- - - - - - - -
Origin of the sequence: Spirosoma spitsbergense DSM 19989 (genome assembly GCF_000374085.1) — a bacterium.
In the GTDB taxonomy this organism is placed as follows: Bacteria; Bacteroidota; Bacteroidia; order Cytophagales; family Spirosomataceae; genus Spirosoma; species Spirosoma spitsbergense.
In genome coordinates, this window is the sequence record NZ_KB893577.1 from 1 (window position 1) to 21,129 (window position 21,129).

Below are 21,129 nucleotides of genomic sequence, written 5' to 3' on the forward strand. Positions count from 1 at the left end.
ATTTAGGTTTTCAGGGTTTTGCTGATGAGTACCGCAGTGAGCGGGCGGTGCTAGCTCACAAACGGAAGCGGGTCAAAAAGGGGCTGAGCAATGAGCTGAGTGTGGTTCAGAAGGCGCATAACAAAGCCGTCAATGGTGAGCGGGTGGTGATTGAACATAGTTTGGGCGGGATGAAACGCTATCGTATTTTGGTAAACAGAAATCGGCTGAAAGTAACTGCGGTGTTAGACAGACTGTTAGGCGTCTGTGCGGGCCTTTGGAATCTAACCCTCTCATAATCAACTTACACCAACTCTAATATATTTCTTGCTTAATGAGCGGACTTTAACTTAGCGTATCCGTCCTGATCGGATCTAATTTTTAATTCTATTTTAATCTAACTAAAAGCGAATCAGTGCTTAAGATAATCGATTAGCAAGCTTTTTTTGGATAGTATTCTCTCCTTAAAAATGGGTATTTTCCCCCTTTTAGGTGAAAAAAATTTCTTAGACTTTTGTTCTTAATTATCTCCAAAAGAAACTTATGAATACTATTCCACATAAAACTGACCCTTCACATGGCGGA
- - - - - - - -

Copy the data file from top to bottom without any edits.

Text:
Origin of the sequence: Spirosoma spitsbergense DSM 19989 (genome assembly GCF_000374085.1) — a bacterium.
In the GTDB taxonomy this organism is placed as follows: Bacteria; Bacteroidota; Bacteroidia; order Cytophagales; family Spirosomataceae; genus Spirosoma; species Spirosoma spitsbergense.
In genome coordinates, this window is the sequence record NZ_KB893577.1 from 1 (window position 1) to 21,129 (window position 21,129).

Below are 21,129 nucleotides of genomic sequence, written 5' to 3' on the forward strand. Positions count from 1 at the left end.
ATTTAGGTTTTCAGGGTTTTGCTGATGAGTACCGCAGTGAGCGGGCGGTGCTAGCTCACAAACGGAAGCGGGTCAAAAAGGGGCTGAGCAATGAGCTGAGTGTGGTTCAGAAGGCGCATAACAAAGCCGTCAATGGTGAGCGGGTGGTGATTGAACATAGTTTGGGCGGGATGAAACGCTATCGTATTTTGGTAAACAGAAATCGGCTGAAAGTAACTGCGGTGTTAGACAGACTGTTAGGCGTCTGTGCGGGCCTTTGGAATCTAACCCTCTCATAATCAACTTACACCAACTCTAATATATTTCTTGCTTAATGAGCGGACTTTAACTTAGCGTATCCGTCCTGATCGGATCTAATTTTTAATTCTATTTTAATCTAACTAAAAGCGAATCAGTGCTTAAGATAATCGATTAGCAAGCTTTTTTTGGATAGTATTCTCTCCTTAAAAATGGGTATTTTCCCCCTTTTAGGTGAAAAAAATTTCTTAGACTTTTGTTCTTAATTATCTCCAAAAGAAACTTATGAATACTATTCCACATAAAACTGACCCTTCACATGGCGGA